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Turning Manure into Profitable Compost

I started working with horses in 1968, and we always looked at what works best for horse stalls as the material composts.  It can be a mess to choose what to use, and how to make it pay in compost, as bedding can be expensive.

What are some of the options?

My Observations:

I had encountered all of these while I was growing up, except the peat moss.  Everyone had their favorite idea on what was best for their horse.  I worked at a race track that had been turned into a boarding ranch, as well as for high end quarter horses trained for show halter.  We used shavings.  But we also had 200 stalls that we maintained for horse shows in the pacific northwest right at the border of Washington and Idaho near hwy 90.  Every trainer had their own idea what was best. 

Horse Stalls

 What Bedding Material is Best for Horse Stalls and Composting?

The good and bad part for me, was that I had the job of cleaning each stall, for a fee of course, and making sure that they were stripped of all material.  Some of the stalls were easy, as they did not use much material, especially those that just let their horses sleep in the dirt.  And then there were those trainers that threw in about 4 or 5 bales of straw for the horse to make a comfortable bed with.

Since we had a big compost pile, we would spread it on a field, or give it to whoever wanted to take it home for their purposes.  Landscapers or gardeners would come and take it if it was 3 years old, but some of the hay had not fully composted properly yet.

We did not turn it or work the pile at all.  The next ranch I worked on, we took the time to turn the manure pile about once per month.  It speeded up the composting process, and we used shavings.

It took us two years to get a good compost to spread on the hay fields.

Chance to Experiment

While managing a Thoroughbred Breeding Farm, We tried an experiment using Peat moss as the bedding in the stalls.  Peat moss can get dry, but the farm is in the Pacific Northwest north of Seattle, and if you have ever heard of the “Seattle Blues”, it is because of the constant high humidity.  Or in other words, lots of rain!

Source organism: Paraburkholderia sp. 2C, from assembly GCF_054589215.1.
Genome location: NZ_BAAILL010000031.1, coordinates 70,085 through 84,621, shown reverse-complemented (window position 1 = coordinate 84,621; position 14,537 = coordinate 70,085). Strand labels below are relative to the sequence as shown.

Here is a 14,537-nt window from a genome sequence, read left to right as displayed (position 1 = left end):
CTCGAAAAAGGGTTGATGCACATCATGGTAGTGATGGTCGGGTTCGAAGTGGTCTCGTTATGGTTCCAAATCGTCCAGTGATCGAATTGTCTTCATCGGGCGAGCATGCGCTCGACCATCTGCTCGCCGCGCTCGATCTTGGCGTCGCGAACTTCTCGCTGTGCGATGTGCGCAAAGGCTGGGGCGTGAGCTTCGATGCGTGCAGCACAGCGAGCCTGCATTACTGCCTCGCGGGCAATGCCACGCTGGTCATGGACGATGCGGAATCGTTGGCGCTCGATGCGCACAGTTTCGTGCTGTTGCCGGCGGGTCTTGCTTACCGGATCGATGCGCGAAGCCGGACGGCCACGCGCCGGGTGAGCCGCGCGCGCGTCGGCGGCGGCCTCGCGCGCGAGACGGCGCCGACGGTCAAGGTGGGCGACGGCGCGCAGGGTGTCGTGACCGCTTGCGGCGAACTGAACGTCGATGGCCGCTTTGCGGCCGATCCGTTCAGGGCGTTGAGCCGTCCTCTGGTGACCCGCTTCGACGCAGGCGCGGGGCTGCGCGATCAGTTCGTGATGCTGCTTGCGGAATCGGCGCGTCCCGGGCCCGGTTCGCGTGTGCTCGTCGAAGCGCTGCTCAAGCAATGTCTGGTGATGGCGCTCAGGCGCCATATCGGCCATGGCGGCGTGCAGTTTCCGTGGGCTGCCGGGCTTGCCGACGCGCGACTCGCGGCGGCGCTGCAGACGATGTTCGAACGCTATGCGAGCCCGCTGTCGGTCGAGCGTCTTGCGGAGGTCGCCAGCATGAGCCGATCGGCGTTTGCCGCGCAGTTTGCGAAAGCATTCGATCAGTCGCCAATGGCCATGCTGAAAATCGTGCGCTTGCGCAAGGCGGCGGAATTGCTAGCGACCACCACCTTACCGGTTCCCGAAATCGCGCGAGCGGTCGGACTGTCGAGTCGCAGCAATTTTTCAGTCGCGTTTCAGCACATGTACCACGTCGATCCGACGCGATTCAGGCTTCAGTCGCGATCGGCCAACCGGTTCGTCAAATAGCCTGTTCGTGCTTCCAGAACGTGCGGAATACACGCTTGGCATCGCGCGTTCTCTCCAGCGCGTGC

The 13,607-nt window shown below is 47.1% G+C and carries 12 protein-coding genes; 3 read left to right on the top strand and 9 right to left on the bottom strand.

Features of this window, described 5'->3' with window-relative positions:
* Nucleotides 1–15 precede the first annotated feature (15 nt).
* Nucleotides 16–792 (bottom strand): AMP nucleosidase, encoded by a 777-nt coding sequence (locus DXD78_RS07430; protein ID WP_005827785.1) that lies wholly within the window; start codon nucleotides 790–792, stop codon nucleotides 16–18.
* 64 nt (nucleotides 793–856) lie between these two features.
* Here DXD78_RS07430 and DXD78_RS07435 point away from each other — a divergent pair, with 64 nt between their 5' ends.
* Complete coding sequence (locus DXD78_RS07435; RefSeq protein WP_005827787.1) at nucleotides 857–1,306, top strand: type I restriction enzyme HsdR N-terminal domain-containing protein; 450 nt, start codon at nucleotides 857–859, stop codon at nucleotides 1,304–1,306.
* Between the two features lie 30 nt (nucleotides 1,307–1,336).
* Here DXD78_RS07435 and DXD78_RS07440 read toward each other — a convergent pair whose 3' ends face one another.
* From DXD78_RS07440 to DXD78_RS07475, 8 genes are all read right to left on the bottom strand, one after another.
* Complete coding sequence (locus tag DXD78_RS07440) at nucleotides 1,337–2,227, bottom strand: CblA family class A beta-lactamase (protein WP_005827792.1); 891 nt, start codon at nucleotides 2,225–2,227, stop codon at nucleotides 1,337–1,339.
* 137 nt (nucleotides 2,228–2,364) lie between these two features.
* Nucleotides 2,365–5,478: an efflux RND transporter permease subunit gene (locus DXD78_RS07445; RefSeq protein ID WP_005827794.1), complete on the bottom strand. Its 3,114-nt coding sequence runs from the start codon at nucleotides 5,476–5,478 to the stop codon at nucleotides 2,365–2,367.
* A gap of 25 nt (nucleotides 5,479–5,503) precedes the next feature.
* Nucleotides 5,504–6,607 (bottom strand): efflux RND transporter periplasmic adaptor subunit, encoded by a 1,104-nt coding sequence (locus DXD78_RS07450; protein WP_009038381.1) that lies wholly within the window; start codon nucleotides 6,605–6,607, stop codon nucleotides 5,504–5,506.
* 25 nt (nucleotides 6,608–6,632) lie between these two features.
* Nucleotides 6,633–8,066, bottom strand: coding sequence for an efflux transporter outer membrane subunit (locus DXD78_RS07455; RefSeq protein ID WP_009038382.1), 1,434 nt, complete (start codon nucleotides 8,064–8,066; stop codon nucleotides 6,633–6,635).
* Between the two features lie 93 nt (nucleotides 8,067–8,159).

The Peat moss, once the packaging was opened, would stay damp and not produce dust.  It was such a great option for us!

Benefits:

  • Acted like Kitty litter for horses
  • Decreased the smell of urine in the stalls
  • Was great for daily pick up of manure and urine
  • Cut back on time to clean the stalls
  • More time between complete clean out of stalls
  • More desirable compost for sale.

 

My thoughts

Getting rid of the smell in the barn, as well as making the barn smell and look more professional,  made a great impression on visitors.  It made it easier to work with the horses, as I was not spending as much time cleaning stalls, or paying someone else to do it.

The horses seemed to enjoy it, as it is a soft bedding for them to lay down on.  If you live in a dry area, it may not work for you, unless you can mist the bedding if it is dusty.

For us, it even helped create an atmosphere clean and elegant enough to hold “Kentucky Derby” day parties in and around the barn.  A wonderful experience for all attending!

Where you can find larger quantities to save money.

There are many ways to purchase peat moss, but for use as Stall bedding, you will want to go to your local feed store or co-op.  We purchased it through our local feed store and found it best to purchase a tractor trailer load at a time.  We averaged 25 horses of which 14 stalls were available for Mares.  We also had one birthing stall that we could use for daily use.

Note that we would lay lots of straw on top of the peat moss during birthing to ensure the baby would not inhale any accidentally.  We would also clean the stall out completely after the mare and foal were outside the first day.

The more we can experiment and make our own lives easier and healthier for the horse, the calmer and more relaxed our four legged friends become.

Turning Your Dreams into the Life of Your Dreams 

Chris Downs, the Caretaker 

Founder hisfarm.org and Ambassador of Natural News and Sustainable Living on How to Live on Purpose.com